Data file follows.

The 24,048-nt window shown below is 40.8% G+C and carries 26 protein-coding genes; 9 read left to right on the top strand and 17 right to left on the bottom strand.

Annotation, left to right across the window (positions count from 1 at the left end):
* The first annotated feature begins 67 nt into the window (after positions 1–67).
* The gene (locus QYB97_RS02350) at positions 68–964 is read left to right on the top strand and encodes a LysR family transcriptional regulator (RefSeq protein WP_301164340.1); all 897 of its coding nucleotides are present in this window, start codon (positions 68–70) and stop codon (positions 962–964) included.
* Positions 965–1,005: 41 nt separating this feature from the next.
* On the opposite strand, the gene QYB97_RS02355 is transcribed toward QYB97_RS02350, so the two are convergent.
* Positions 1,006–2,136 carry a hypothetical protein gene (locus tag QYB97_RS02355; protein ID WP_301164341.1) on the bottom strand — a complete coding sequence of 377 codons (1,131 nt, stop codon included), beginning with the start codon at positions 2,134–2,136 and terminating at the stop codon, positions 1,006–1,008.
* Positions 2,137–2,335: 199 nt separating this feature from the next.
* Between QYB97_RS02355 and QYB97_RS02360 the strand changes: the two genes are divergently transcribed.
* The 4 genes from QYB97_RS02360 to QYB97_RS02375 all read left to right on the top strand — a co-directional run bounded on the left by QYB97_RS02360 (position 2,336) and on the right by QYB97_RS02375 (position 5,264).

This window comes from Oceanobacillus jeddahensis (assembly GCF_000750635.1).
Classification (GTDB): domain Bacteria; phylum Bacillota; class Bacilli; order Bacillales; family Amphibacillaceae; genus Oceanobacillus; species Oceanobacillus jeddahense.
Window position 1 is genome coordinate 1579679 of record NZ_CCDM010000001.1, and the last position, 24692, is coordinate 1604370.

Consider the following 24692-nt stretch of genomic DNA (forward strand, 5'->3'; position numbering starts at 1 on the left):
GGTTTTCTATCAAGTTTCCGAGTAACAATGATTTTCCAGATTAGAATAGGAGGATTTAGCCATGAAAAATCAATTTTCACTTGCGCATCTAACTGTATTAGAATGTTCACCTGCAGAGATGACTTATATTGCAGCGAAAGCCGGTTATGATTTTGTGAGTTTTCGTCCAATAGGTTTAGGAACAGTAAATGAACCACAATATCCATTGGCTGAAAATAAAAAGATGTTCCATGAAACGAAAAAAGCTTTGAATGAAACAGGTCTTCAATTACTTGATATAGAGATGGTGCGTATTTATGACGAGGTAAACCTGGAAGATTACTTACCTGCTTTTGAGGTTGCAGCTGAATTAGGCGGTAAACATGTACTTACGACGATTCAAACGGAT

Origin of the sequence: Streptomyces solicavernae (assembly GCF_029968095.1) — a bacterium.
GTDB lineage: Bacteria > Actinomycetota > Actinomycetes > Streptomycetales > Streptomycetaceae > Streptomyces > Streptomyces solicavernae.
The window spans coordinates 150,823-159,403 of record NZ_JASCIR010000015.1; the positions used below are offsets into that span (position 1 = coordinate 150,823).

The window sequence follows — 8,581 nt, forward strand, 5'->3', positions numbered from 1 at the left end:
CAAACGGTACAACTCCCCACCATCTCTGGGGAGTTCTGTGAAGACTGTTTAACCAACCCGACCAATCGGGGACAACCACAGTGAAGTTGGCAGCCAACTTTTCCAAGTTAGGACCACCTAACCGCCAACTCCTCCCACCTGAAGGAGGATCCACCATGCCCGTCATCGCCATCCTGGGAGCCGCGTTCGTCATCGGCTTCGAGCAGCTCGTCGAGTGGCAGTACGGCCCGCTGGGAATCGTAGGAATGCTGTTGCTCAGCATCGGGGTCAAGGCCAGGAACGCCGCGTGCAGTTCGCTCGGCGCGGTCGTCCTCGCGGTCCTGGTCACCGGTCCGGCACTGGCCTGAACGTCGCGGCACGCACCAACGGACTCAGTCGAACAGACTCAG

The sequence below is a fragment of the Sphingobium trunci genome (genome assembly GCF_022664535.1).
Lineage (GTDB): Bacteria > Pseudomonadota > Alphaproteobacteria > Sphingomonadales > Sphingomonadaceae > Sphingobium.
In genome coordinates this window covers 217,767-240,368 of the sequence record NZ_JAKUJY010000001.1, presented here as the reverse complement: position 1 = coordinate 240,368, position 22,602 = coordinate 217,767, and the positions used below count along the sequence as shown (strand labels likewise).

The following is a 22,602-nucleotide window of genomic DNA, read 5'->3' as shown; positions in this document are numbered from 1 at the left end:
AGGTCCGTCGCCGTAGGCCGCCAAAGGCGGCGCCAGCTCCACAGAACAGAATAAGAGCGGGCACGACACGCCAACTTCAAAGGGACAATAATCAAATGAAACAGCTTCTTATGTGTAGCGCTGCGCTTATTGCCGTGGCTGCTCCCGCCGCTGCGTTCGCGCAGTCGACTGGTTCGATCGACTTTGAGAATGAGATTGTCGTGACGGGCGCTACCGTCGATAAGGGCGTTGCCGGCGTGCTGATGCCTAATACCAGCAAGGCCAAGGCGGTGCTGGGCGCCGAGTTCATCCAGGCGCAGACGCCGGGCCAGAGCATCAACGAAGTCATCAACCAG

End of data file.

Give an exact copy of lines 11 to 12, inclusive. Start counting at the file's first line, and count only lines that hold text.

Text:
This window comes from Oceanobacillus jeddahensis (assembly GCF_000750635.1).
Classification (GTDB): domain Bacteria; phylum Bacillota; class Bacilli; order Bacillales; family Amphibacillaceae; genus Oceanobacillus; species Oceanobacillus jeddahense.